Chickens, Ducks and Bees : A beginner's guide to keeping livestock in the garden
Chickens, ducks and bees are the most likely candidates for the first-time livestock owner - especially if you live in the town or have only a small amount of land. This book is full of sounds practical advice and looks at exactly what you need to get started: the equipment, housing, space and feed. It also covers the responsible care and management of the breeds most suitable for the smaller garden.
- Paperback | 166 pages
- 172 x 210 x 13mm | 334g
- 15 Jun 2011
- Little, Brown Book Group
- How to Books Ltd
- London, United Kingdom
Table of contents
Chapter 1: Introduction to Chickens, Ducks and Bees; Keeping animals for food; Why times are changing; Why chickens, ducks and bees?; Keeping animals won't save you money; Three great reasons for keeping animals; Teacup philosophy; Becoming more self-sufficient; Chapter 2: Organising the Garden for Livestock; Finding out all you can before buying your livestock; Hens; Ducks; Bees; PART ONE: CHICKENS; Chapter 3: Introduction to Chickens; The hen and what she needs; Having time to look after your hens; Eating the meat; Using the feathers; Enjoying fun and companionship; Clearing up poo; Enjoying new-laid eggs; What do your chickens need?; Do you need a cockerel?; Where to put your hens; Housing your hens; Siting the hut; Spare housing; Stopping your hens fighting; Temperature; Clipping wings; A word about sickness; What do hens really enjoy?; Checking that you have permission to keep hens; Dispatching your hens; Getting advice; Chapter 4: Handling Your Hens; Why would you want to hold your hens?; How to hold a hen; Releasing your hen; Using a carry box; Chapter 5: How To Feed Your Hens; The importance of protein; The best ways of delivering food; Feeding hens in the city; Pellets or mash; Using a gravity feeder; Providing water for your hens; Providing calcium in your hens' diet; How much do chickens eat?; Providing the 'extras'; Chapter 6: Housing Hens; Providing ventilation; Materials; Nesting boxes; Providing perches; Providing a litter tray; Providing a big enough run; Siting the hut; Moving the position of the hut and run; Storing food; Using a broody box; Building your own chicken hut; Introducing hens to their new home; Inroducing hens to each other; Chapter 7: How To Keep Your Hens Healthy and Clean; Cleaning the hutch; Don't over-disinfect; Cleaning the nest boxes; Cleaning feeders; Chapter 8: Choosing your Birds; What are the advantages of keeping a cockerel?; How to buy hens; Breeds suitable for everyone; Chapter 9: How To Recognise When Things Are Going Wrong; Apple cider vinegar (ACV); Other additives; Hens sitting in the corner, hardly feeding or drinking; Hens with feathers missing; White encrusting at the base of the feathers; Birds with scaly legs; Lots of diarrhoea and hungry birds; Pale combs and reduced egg production; Wheezing birds; Chapter 10: What Makes a Chicken Tick?; The chicken gut and how it works; How hens make eggs; The moult; Broodiness; Crumbs; What are you going to do about cockerels?; Caring for your hens around the year; PART TWO: DUCKS; Chapter 11: Introduction to Ducks; Good gardeners; What you need to keep ducks; Housing your ducks; Feeding your ducks; Using your ducks for meat and eggs; Handling ducks; Duck life; Chapter 12: Feeding Your Ducks; Organising your ducks' diet; Finisher pellets; Providing water; Allowing your ducks to forage; Offering oyster shell; Making grit available; Providing extras; Chapter 13: Housing Ducks; Making the housing strong; Waterproofing the duck house; Siting the duck house; Lifting the hut; Roosting; Nesting; Fumigating; The run; Chapter 14: Keeping Ducks for Eggs; Choosing ducks for egg production; What's the egg like?; Where your ducks lay; Storing duck eggs; The good duck egg guide; Cooking with duck eggs; How do ducks lay eggs?; Chapter 15: Duck Breeds; How to buy ducks; Buying in trios; Choosing your ducks; Keeping bantams; Chapter 16: Duck Diseases; Tips for healthy ducks; PART THREE: BEES; Chapter 17: Beekeeping; Chapter 18: Bee Anatomy; The respiratory and circulatory system; The exoskeleton; Wings and legs; The head; Inside the bee; The sting; Differences between the castes; Chapter 19: Getting Started; Asking for advice from experienced beekeepers; Wearing protective clothing; Using a smoker; Buying a hive tool; Using buckets; Blowtorch; Feeders; Varroa control requirements; Choosing the hive; The brood box; Rearranging the furniture; The supers; The lid; The stand; A mentor; Races of bees; Castes of bee; How to buy bees; Chapter 20: The Beekeeping Year; Warm way/cold way; The development of bees; Orientation flights; Chapter 21: Beekeeping Techniques; What are you looking for in the hive?; Establishing whether there is room for expansion; Feeding; Hefting; Using other feeds and applications; Swarming and supersedure; Marking a queen; Collecting honey; Returning the frames; Chapter 22: Bee Diseases; Problems with bee genetics; Why bees contract diseases; Varroa; Foul brood; Small hive beetle (aethina tumida); Nosema; Wax moths; Chalkbrood; Stone brood; Tracheal mites; Viral infections; Sacbrood; Chilled Brood; Index.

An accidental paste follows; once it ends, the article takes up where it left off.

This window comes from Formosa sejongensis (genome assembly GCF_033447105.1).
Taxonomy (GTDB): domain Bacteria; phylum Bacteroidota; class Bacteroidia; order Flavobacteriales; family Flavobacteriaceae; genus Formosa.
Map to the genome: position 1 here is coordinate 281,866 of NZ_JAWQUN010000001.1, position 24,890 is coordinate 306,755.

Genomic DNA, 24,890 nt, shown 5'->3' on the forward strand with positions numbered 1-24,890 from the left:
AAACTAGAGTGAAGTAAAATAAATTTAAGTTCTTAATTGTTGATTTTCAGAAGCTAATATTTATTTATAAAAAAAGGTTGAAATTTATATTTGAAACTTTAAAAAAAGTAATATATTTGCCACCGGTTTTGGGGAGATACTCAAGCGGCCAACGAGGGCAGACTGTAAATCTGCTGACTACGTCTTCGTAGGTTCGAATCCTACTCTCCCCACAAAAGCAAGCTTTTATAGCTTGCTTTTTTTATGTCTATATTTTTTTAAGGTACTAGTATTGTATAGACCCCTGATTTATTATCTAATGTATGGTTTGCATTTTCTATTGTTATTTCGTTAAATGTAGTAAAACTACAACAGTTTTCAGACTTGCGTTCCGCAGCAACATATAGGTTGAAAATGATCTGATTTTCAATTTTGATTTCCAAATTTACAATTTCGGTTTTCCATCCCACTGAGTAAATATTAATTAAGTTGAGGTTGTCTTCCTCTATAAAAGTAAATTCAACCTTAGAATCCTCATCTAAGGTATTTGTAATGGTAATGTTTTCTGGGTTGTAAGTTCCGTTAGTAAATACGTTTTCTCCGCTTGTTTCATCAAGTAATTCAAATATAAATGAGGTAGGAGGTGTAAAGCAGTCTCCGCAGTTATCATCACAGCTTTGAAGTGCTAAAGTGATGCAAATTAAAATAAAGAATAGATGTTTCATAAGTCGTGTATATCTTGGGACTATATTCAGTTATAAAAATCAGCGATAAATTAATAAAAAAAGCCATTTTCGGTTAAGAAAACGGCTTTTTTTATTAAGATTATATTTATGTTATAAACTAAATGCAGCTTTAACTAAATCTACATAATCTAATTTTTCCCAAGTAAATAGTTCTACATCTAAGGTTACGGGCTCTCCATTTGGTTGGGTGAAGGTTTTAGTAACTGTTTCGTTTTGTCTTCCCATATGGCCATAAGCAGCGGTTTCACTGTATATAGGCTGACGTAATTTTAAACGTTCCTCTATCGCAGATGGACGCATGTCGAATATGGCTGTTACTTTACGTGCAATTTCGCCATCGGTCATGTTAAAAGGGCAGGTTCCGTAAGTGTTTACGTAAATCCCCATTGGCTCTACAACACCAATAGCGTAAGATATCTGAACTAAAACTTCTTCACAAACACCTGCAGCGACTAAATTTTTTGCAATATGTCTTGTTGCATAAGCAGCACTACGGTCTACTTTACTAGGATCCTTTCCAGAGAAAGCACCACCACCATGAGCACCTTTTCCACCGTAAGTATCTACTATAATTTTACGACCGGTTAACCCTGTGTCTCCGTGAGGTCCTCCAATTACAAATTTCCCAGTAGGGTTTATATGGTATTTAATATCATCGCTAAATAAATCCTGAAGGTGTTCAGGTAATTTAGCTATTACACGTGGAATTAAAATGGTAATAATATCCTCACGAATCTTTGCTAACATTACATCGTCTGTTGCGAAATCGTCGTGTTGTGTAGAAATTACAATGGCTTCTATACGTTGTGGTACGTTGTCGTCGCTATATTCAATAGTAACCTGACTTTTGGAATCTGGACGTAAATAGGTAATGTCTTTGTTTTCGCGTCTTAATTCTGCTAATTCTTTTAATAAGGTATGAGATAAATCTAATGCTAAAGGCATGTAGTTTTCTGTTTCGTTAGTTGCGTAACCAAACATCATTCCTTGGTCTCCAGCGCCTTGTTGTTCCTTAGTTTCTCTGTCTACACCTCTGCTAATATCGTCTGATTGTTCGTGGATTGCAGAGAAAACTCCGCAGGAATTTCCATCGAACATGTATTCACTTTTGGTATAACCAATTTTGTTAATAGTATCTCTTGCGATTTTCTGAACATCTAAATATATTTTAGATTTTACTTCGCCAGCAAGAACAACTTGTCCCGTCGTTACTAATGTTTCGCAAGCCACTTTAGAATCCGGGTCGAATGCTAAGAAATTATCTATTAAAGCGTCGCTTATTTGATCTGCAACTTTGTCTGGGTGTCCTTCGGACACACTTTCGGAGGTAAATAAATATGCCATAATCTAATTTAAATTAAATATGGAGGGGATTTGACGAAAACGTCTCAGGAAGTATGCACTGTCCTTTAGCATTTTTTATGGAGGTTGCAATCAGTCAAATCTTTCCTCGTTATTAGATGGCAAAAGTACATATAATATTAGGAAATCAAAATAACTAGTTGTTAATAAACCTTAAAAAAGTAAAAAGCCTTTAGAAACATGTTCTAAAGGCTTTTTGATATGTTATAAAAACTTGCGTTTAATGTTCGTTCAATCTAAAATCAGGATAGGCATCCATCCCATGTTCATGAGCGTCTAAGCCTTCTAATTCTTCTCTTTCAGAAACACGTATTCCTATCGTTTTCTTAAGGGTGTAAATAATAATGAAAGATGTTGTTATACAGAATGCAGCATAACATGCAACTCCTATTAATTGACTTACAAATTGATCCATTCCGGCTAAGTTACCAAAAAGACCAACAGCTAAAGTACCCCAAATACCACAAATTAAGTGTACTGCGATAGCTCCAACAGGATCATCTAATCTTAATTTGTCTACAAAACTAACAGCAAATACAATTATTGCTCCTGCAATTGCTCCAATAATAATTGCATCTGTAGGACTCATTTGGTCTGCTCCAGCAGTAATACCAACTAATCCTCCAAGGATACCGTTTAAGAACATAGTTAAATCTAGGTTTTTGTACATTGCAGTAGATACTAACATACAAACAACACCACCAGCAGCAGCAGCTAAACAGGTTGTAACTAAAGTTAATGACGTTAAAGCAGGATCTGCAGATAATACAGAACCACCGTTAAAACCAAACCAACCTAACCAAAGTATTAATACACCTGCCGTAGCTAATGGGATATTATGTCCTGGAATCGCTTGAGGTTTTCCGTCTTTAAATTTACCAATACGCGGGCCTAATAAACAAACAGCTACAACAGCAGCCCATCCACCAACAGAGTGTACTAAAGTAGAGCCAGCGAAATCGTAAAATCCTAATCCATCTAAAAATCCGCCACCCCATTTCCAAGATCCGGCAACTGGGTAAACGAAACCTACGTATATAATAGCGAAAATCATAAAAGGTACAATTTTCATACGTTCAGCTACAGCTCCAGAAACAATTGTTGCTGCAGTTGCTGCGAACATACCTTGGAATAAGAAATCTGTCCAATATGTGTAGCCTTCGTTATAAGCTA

'Packed with practical advice and provides valuable information.' Vintage Tractor. 'A useful beginner's guide for anyone yearning to have a go at the Good Life. 'Read this...A useful beginner's guide for anyone yearning to have ago at the Good Life.' Daily Mail. 'An excellent guide... The novice keeper will quickly come to appreciate the sensible and practical advice.' Pet Focus Magazine
About Paul Peacock
PAUL PEACOCK has himself kept chickens, ducks and bees - sometimes in small, urban spaces - and has written numerous books and articles on these subjects. Paul owns the successful City Cottage online magazine, is a published expert on gardening and smallholding and advises a major city council on public beekeeping. Paul also writes for the Daily Mirror as Mr Digwell.